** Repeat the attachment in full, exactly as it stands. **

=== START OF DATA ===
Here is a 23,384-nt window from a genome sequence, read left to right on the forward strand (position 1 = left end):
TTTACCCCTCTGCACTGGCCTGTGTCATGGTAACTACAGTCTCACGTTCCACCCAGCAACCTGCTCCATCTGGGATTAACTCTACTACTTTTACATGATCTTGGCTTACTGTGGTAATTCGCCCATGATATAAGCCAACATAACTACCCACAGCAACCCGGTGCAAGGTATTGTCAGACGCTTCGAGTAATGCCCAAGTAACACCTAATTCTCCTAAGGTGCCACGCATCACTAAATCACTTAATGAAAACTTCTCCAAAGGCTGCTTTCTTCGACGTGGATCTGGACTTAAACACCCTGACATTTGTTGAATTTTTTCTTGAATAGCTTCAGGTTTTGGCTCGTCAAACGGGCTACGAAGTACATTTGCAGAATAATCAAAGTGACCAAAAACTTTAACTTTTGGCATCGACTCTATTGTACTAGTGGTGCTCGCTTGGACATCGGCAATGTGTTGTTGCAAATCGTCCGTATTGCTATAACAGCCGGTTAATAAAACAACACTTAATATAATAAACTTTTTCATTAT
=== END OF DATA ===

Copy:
Here is a 23,384-nt window from a genome sequence, read left to right on the forward strand (position 1 = left end):
TTTACCCCTCTGCACTGGCCTGTGTCATGGTAACTACAGTCTCACGTTCCACCCAGCAACCTGCTCCATCTGGGATTAACTCTACTACTTTTACATGATCTTGGCTTACTGTGGTAATTCGCCCATGATATAAGCCAACATAACTACCCACAGCAACCCGGTGCAAGGTATTGTCAGACGCTTCGAGTAATGCCCAAGTAACACCTAATTCTCCTAAGGTGCCACGCATCACTAAATCACTTAATGAAAACTTCTCCAAAGGCTGCTTTCTTCGACGTGGATCTGGACTTAAACACCCTGACATTTGTTGAATTTTTTCTTGAATAGCTTCAGGTTTTGGCTCGTCAAACGGGCTACGAAGTACATTTGCAGAATAATCAAAGTGACCAAAAACTTTAACTTTTGGCATCGACTCTATTGTACTAGTGGTGCTCGCTTGGACATCGGCAATGTGTTGTTGCAAATCGTCCGTATTGCTATAACAGCCGGTTAATAAAACAACACTTAATATAATAAACTTTTTCATTAT